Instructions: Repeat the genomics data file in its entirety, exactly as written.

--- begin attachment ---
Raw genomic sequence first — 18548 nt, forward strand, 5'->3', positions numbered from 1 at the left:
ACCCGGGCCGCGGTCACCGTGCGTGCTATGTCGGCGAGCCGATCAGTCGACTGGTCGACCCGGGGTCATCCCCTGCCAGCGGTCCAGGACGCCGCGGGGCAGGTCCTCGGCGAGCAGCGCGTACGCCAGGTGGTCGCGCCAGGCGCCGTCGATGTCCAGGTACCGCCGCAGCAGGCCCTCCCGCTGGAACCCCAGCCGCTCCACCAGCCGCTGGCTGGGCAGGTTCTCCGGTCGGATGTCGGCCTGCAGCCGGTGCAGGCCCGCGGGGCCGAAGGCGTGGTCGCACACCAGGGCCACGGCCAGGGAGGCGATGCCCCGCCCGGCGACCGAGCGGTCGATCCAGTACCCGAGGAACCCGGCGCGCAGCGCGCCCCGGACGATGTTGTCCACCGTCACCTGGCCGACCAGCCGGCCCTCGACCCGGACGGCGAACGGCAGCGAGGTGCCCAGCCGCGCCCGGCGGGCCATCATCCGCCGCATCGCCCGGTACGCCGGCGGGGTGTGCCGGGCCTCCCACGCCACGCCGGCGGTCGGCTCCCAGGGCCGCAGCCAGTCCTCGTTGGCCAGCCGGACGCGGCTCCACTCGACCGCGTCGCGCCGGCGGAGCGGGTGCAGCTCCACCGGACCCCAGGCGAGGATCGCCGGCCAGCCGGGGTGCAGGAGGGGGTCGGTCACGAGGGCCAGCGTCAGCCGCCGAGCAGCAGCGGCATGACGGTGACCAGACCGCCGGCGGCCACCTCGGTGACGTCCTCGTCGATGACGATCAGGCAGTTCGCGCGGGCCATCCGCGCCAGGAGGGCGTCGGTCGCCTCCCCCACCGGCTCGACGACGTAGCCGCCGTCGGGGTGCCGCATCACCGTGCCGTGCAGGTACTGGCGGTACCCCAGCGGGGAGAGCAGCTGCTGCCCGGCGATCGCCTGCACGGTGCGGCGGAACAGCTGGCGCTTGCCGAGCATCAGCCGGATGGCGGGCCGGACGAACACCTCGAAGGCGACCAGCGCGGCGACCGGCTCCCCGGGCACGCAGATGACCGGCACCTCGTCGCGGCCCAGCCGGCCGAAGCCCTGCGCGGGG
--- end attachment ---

Raw genomic sequence first — 18548 nt, forward strand, 5'->3', positions numbered from 1 at the left:
ACCCGGGCCGCGGTCACCGTGCGTGCTATGTCGGCGAGCCGATCAGTCGACTGGTCGACCCGGGGTCATCCCCTGCCAGCGGTCCAGGACGCCGCGGGGCAGGTCCTCGGCGAGCAGCGCGTACGCCAGGTGGTCGCGCCAGGCGCCGTCGATGTCCAGGTACCGCCGCAGCAGGCCCTCCCGCTGGAACCCCAGCCGCTCCACCAGCCGCTGGCTGGGCAGGTTCTCCGGTCGGATGTCGGCCTGCAGCCGGTGCAGGCCCGCGGGGCCGAAGGCGTGGTCGCACACCAGGGCCACGGCCAGGGAGGCGATGCCCCGCCCGGCGACCGAGCGGTCGATCCAGTACCCGAGGAACCCGGCGCGCAGCGCGCCCCGGACGATGTTGTCCACCGTCACCTGGCCGACCAGCCGGCCCTCGACCCGGACGGCGAACGGCAGCGAGGTGCCCAGCCGCGCCCGGCGGGCCATCATCCGCCGCATCGCCCGGTACGCCGGCGGGGTGTGCCGGGCCTCCCACGCCACGCCGGCGGTCGGCTCCCAGGGCCGCAGCCAGTCCTCGTTGGCCAGCCGGACGCGGCTCCACTCGACCGCGTCGCGCCGGCGGAGCGGGTGCAGCTCCACCGGACCCCAGGCGAGGATCGCCGGCCAGCCGGGGTGCAGGAGGGGGTCGGTCACGAGGGCCAGCGTCAGCCGCCGAGCAGCAGCGGCATGACGGTGACCAGACCGCCGGCGGCCACCTCGGTGACGTCCTCGTCGATGACGATCAGGCAGTTCGCGCGGGCCATCCGCGCCAGGAGGGCGTCGGTCGCCTCCCCCACCGGCTCGACGACGTAGCCGCCGTCGGGGTGCCGCATCACCGTGCCGTGCAGGTACTGGCGGTACCCCAGCGGGGAGAGCAGCTGCTGCCCGGCGATCGCCTGCACGGTGCGGCGGAACAGCTGGCGCTTGCCGAGCATCAGCCGGATGGCGGGCCGGACGAACACCTCGAAGGCGACCAGCGCGGCGACCGGCTCCCCGGGCACGCAGATGACCGGCACCTCGTCGCGGCCCAGCCGGCCGAAGCCCTGCGCGGGG